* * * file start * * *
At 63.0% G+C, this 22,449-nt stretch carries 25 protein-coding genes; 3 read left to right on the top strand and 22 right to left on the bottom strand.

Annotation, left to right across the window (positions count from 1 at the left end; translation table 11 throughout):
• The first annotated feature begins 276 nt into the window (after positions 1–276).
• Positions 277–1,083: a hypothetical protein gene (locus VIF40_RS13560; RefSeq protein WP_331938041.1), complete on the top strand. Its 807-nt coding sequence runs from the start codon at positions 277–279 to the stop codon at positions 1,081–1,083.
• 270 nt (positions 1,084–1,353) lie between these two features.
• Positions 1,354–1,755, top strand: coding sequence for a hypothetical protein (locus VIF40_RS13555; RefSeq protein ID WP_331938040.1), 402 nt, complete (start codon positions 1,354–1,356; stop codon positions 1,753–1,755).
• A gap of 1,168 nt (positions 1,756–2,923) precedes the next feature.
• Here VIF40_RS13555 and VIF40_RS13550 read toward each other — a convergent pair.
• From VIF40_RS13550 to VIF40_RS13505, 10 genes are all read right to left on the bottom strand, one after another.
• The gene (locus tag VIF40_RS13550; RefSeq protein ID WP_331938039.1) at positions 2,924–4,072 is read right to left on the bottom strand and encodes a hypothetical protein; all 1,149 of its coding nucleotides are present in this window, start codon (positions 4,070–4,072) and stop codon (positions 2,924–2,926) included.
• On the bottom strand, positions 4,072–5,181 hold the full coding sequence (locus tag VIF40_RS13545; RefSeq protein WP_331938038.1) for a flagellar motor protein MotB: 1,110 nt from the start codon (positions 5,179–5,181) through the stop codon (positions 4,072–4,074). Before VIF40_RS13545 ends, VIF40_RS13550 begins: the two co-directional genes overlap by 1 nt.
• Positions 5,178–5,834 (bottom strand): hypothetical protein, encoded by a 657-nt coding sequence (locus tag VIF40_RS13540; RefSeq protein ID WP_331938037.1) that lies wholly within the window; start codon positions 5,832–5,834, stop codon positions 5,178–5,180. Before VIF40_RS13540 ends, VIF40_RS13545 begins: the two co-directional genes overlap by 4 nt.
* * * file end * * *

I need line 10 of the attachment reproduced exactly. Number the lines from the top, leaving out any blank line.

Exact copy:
• The gene (locus tag VIF40_RS13550; RefSeq protein ID WP_331938039.1) at positions 2,924–4,072 is read right to left on the bottom strand and encodes a hypothetical protein; all 1,149 of its coding nucleotides are present in this window, start codon (positions 4,070–4,072) and stop codon (positions 2,924–2,926) included.